28 November 2019 - Events
Assisted a senior executive relocate to the UK his family which included an adult sibling with a learning disability who was fully dependant on him. The immigration rules do not provide for adult dependant relatives to join individuals in the UK under the Points Based System. I prepared detailed legal representations in support of the application and his dependant sibling was issued a visa to the UK outside the provision of immigration rules on a discretionary basis.
Represented a young adult before the First-tier Tribunal (Immigration and Asylum) and prevented his deportation from the UK on the basis that he had been registered as a British citizen whilst a minor. The fact that the decision to naturalise his parents had been invalidated due to their non-attendance at the citizenship ceremony, did not mean that the decision of the Home Office to register the client as a British citizen had also been invalidated.
Assisted a client who had been living in the UK on and off, under a variety of visa categories, for a period of approximately 18 years with an application for indefinite leave to remain on the basis of her lawful residence. I asked the Home Office to consider that the client had been physically and lawfully present in the UK for 14 out of the 18 years and that they not treat her continuity of residence as broken. The application was approved.
Represented a female client who had been the victim of a rape in the UK and assisted her with her claim for asylum. Her asylum claim was approved by the Upper Tribunal on the basis that she was a member of a Particular Social Group as she would have been the victim of gender based violence if returned to her country of origin, the same country the perpetrator of her rape had been deported to.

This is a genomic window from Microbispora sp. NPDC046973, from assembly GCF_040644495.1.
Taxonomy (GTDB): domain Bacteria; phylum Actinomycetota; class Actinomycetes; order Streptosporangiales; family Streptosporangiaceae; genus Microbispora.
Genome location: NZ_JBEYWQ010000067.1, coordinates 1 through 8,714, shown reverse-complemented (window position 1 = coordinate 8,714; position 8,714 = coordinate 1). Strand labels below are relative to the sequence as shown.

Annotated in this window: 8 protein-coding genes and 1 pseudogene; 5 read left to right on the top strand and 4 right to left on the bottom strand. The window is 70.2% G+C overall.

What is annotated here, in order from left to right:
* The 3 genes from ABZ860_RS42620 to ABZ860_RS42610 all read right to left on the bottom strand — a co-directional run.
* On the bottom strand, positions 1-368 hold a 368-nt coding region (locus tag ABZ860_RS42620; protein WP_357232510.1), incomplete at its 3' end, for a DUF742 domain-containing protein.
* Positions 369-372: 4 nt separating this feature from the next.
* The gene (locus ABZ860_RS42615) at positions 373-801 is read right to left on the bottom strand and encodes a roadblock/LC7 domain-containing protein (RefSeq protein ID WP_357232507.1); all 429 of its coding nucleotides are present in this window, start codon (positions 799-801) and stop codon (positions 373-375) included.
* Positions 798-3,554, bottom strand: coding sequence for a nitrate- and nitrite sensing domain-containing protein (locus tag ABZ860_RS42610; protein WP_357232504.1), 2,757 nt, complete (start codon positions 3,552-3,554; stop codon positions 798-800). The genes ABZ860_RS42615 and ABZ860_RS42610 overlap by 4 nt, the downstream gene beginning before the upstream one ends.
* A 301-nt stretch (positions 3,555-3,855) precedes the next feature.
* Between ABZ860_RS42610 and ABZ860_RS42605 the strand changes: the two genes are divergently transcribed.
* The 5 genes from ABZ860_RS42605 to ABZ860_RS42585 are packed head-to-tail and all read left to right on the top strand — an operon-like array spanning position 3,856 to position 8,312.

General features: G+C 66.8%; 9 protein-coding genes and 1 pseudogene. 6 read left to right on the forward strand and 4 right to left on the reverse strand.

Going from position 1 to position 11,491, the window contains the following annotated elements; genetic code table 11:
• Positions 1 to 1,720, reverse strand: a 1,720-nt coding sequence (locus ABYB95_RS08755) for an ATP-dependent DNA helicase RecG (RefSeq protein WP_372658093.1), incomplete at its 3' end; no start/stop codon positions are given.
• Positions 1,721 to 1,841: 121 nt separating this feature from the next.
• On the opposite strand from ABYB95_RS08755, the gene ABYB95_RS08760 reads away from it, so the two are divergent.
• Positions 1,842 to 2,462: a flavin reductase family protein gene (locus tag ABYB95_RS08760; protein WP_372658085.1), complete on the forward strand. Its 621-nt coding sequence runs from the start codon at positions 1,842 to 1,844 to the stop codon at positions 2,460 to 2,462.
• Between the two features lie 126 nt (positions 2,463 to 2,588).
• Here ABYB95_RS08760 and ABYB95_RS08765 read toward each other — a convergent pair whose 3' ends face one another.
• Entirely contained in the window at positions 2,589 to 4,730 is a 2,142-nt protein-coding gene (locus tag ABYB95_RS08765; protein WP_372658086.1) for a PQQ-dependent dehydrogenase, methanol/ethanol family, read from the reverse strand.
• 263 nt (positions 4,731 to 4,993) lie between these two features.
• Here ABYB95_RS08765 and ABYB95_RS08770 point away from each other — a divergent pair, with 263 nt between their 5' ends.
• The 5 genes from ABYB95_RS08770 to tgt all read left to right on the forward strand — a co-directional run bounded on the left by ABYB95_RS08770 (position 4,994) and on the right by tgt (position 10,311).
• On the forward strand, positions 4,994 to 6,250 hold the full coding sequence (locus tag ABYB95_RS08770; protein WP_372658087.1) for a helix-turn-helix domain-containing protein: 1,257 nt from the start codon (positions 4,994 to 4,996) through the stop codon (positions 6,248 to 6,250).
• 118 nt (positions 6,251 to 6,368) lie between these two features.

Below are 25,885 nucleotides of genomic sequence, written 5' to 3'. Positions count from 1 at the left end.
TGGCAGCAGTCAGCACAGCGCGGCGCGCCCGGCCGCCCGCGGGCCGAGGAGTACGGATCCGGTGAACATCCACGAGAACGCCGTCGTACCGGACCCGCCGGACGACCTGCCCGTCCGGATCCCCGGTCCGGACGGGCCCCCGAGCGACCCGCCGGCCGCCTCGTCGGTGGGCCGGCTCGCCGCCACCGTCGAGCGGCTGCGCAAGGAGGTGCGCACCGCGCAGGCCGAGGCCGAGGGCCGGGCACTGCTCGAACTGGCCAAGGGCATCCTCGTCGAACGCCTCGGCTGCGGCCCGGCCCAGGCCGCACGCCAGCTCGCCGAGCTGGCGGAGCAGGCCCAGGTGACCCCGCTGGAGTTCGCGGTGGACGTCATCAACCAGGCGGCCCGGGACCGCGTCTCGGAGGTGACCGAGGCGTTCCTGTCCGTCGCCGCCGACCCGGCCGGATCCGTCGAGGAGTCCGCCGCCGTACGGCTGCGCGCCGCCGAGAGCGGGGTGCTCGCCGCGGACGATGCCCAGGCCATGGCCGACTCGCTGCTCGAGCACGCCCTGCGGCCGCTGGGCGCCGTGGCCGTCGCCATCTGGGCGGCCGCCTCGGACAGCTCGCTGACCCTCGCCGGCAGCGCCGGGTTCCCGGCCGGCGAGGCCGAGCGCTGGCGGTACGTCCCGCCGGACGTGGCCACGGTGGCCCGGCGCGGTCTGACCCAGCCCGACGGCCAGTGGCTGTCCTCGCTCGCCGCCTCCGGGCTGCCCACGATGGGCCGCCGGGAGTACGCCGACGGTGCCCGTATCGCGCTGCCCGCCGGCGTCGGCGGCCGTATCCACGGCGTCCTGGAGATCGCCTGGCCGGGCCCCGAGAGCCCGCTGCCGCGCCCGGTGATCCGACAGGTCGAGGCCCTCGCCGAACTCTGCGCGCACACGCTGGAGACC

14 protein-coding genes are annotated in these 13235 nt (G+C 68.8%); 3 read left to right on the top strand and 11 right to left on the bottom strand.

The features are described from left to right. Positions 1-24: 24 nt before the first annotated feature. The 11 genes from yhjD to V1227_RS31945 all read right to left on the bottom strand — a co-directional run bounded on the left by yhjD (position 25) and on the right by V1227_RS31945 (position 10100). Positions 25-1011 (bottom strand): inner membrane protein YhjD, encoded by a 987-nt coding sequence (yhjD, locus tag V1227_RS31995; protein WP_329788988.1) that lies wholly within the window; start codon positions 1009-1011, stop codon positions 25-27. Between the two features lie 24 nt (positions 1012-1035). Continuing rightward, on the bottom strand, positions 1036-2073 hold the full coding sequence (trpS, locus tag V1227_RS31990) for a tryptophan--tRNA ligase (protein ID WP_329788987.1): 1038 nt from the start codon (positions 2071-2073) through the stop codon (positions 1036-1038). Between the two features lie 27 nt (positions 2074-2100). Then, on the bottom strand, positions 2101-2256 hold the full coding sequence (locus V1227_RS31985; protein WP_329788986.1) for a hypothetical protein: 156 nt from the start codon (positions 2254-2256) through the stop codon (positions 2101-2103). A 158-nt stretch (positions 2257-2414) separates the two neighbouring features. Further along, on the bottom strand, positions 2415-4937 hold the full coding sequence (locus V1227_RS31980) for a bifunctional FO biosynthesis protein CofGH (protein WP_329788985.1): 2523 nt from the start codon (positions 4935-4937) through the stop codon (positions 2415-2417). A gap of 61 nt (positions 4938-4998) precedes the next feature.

Worked as the legal representative in the following reported case: TTB and Others v the United Kingdom - 5470/09  ECHR 2224 (22 December 2010), BN (Article 8 – Post Study Work) Kenya  UKUT 162 (IAC) and AA (Sudan) [Appellant] v The Secretary of State for the Home Department  EWCA Civ 95 - CS/2006/1906.
England and Wales, 2007
Immigration Law Practitioners’ Association
Supervisor and level 2 under the Law Society’s Immigration and Asylum Accreditation scheme
Me in a minute
Having discovered immigration law, I immediately knew that this was the field I wanted to practise in.
For as far back as I can remember, I had always wanted to be a lawyer. After completing law school and applying for a conveyancing paralegal position, I discovered immigration law and immediately knew that this was the field I wanted to practise in.
UK immigration law is fast paced and ever-changing, meaning that you constantly have to keep up to date with the law, changing your approach and strategies as a lawyer. It also incorporates a variety of sub areas including nationality law, European law, corporate immigration, general immigration, asylum, human rights and litigation. Every case is different, with varying complexities that bring their own challenges and it is this which has maintained and enhanced my interest in the field over the past 13 years.
I advise a variety of individuals and corporate clients with their UK immigration queries, whether this be applying to come to the UK as an investor or entrepreneur, bringing their family to the UK or assisting with the management of their Home Office Sponsor duties and overseas employees in the UK.
Outside the office I like to try to keep fit, and whilst I am nowhere near as good as I used to be, this includes ice skating on a regular basis. In the past, I was a member of Synchronised Ice-Skating teams and represented the UK at both national and international levels.
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